While the quality and originality of the individual chapters vary, the volume demonstrates some interesting and varied routes for examining the afterlife of industrial spaces through oral history, archaeological excavations, walking, and artistic practices. Read together, it is particularly the liveliness of memory and the pluritemporality of former industrial spaces as well as the consideration of the materiality of industrial spaces that stand out and make the volume an interesting read. Beyond more “traditional” scholarly concerns over official heritage discourses, the commodification, and authenticity that have shaped literature on industrial heritage, the authors analyze industrial spaces and their materialities as multivocal spaces that are shaped by different experiential and temporal layers. Furthermore, many readers will find the wide geographical scope a significant strength of the volume. By including, among other sites, case studies from Uganda, Costa Rica, and Albania, the volume widens the scope of study beyond the traditional focus on Western Europe and the United States. However, the diversity of the case study methodologies and their geographical contexts also has a downside: it leads to fragmentation. While heterogeneity can be intriguing and Paul Graves-Brown in his conclusion makes some effort in establishing links between the chapters, a stronger introduction and some subsections would have helped the reader to contextualize national and local patterns and gain a more systematic picture of the dynamics of memory in/of (industrial) places.

Even more significant is the lack of engagement with the concept of memory and memory work; in particular those readers who, like the reviewer (a cultural sociologist and scholar of memory), read the book from the perspective of memory studies and hope for broader theoretical discussions will be disappointed. Despite being characterized as a “cross-disciplinary” undertaking, the book is written mainly by archaeologists and primarily positioned in relation to disciplinary discussions in archaeology—in particular discussions on industrial archaeology and historical archaeology. Although discussions on the relations of memory and the material landscape, the hauntedness of places, and the relations between official heritage and vernacular memories will speak to a broader audience interested in memory, heritage, and industrial landscapes, the authors and editor miss the chance to position their findings within current debates in the field of memory studies. As memory and memory work play a significant role in the book, it is surprising that these concepts are not sufficiently theorized. Beyond the works of Maurice Halbwachs, Pierre Nora, and Tim Edensor, there are hardly any references to memory studies, and discussions on the relations between past and present, the multidirectional character of memory, postmemory, memory and imagination, and the nature of nostalgia, which directly speak to the book’s concerns, are not taken into consideration.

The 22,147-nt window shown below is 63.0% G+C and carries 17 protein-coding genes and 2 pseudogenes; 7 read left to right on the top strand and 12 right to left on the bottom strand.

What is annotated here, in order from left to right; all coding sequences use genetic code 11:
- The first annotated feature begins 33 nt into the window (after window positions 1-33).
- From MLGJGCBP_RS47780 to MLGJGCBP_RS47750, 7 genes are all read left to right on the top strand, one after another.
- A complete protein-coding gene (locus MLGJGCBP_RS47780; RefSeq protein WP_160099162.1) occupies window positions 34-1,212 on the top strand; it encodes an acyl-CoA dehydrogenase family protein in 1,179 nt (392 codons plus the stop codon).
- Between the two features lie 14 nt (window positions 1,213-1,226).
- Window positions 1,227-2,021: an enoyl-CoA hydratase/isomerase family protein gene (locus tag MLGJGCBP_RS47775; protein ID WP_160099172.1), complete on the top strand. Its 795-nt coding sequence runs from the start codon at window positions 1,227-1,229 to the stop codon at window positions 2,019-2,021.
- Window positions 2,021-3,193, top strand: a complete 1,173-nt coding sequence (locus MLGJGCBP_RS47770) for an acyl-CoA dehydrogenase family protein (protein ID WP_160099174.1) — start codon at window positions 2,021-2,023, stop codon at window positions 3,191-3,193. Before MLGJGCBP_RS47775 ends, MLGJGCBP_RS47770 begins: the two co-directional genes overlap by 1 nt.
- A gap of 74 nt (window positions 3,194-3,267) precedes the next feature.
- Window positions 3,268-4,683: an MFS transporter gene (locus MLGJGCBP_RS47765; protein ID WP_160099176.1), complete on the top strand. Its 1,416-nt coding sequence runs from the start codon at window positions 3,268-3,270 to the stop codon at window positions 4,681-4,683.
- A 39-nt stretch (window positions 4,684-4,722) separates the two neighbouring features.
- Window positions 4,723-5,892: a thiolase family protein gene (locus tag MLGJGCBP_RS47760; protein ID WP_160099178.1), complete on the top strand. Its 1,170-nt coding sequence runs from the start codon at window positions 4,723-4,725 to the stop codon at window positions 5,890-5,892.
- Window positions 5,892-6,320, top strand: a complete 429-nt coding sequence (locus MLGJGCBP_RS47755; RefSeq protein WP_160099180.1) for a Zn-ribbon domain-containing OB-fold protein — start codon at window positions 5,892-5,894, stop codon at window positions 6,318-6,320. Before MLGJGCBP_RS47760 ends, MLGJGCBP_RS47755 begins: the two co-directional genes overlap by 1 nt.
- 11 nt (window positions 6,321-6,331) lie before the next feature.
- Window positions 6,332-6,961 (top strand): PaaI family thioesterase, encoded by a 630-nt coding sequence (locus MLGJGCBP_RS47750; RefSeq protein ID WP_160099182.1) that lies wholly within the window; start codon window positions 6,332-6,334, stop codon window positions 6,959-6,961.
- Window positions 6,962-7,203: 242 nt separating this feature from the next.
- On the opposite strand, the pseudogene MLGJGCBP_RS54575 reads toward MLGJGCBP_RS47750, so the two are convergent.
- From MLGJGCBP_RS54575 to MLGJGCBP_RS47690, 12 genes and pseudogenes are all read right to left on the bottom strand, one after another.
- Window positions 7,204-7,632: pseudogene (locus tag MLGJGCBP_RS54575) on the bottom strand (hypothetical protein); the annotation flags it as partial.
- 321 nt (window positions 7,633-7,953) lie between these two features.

A final remark has to be made about the use of the images. All chapters in the book are accompanied by photographic documentation showing industrial spaces and agents of memory, including the authors during their fieldwork. What is missing however is a discussion on the selection of images and the relationship between the visual and nonvisual, particularly in the context of recent critical engagement with the politics of representation in ruin photography. Although several chapters explicitly draw attention to the nonrepresentational character of industrial spaces (by Garrett, Hill, Benjamin), the book does not make use of its potential to add to the critical debate on the aestheticization of ruins.